Why does Acts 2:35 use “foes” but Psalm 110:1 use “enemies?”


by Shawn Brasseaux

Psalm 110:1 says, “The LORD said unto my Lord, Sit thou at my right hand, until I make thine enemies thy footstool.” The New Testament quotes this verse six times—Matthew 22:44, Mark 12:36, Luke 20:43, Acts 2:35, Hebrews 1:13, and Hebrews 10:13. In Matthew, Mark, Luke and Hebrews, our King James translators rendered the Greek word ekthros as “enemies.” (That word is related to the Greek term for “hate,” as in “hateful” or “hater.”) Yet, in Acts 2:35, they translated ekthros as “foes.” Unlike the causal Bible reader, who simply skims over the word change (the word change is absent from modern versions), we Berean Bible students pause and use some critical thinking skills by asking, “Why this change in terminology in our King James Bible?”

Furthermore, all the major modern English “bible” translations—NIV, NASB, NKJV, NRSV, Amplified, HCSB, and NLT—use “enemies” in Acts 2:35, as they do with the rest of the New Testament quotations of Psalm 110:1. Why did our King James scholars not render ekthros the same way on all six occasions as the modern translators did? Again, why this change in terminology? Let me share with you what I think is the most likely explanation.

The Holy Spirit’s great sermon through the Apostle Peter on the day of Pentecost included the following words (Acts 2:34-35): “[34] For David is not ascended into the heavens: but he saith himself, The Lord said unto my Lord, Sit thou on my right hand, [35] Until I make thy foes thy footstool.” This was a quote of Psalm 110:1: “The LORD said unto my Lord, Sit thou at my right hand, until I make thine enemies thy footstool.” Why did our 1611 translators have Peter say “foes” instead of “enemies” as Psalm 110:1 had it? It helps to have some definitions.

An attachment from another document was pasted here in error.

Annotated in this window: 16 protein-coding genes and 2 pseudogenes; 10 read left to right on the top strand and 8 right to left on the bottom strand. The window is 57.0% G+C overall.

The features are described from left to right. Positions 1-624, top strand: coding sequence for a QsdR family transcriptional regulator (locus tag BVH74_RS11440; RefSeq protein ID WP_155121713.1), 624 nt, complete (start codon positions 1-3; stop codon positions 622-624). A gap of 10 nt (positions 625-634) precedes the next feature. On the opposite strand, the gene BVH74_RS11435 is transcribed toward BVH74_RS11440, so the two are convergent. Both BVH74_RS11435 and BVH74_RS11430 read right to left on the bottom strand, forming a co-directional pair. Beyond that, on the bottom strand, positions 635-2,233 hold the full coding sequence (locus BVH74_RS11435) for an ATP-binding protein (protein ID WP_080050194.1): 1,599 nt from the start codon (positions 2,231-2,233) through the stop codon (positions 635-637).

An “enemy” is someone who is against you, but who may not actually be engaged in combat with you at the present moment. A “foe,” however, is someone who is actively fighting against you in the present. “Foe” is more descriptive because it is related to the word “feud” (as in fight or struggle, prolonged hostility and conflict between two parties). “Enemy” is from the Old French enemi, from the Latin inimicus, from in- ‘not’ + amicus ‘friend.’ These etymologies help us in understanding why Acts 2:35 reads oddly in our King James Bible.

Israel at the time of Acts chapter 2, Pentecost, is not simply against God but has actively opposed God (by killing His Son, Jesus). Israel is not listening to His apostles preach God’s Word in Acts chapter 2. In fact, they are mocking the apostles, claiming they are drunk with wine to be speaking in these various known human languages. They are mocking the ministry of the Holy Spirit through the 12 apostles: “[13] Others mocking said, These men are full of new wine. [14] But Peter, standing up with the eleven, lifted up his voice, and said unto them, Ye men of Judaea, and all ye that dwell at Jerusalem, be this known unto you, and hearken to my words: [15] For these are not drunken, as ye suppose, seeing it is but the third hour of the day.”

As a little side-note, the King James New Testament uses “foe” one other time besides Acts 2:35. It is Matthew 10:36: “And a man’s foes shall be they of his own household.” This is the Lord Jesus describing unbelieving Jews betraying their believing family members, and turning them over to the Antichrist for imprisonment or death sentencing. Again, this is not simply a case of enemies, but foes, people actively fighting and persistently rebelling against the God of the Bible. Peter was making sure Israel was warned that Jesus Christ was coming back to take care of His enemies, yes, but more specifically, His “foes”—them!

Also see:
» Why did Jesus Christ stand in Acts 7:55-56?
» Is “Easter” a mistranslation in the King James Bible in Acts 12:4?
» Should it be “Christ” or “Lord” in 2 Thessalonians 2:2?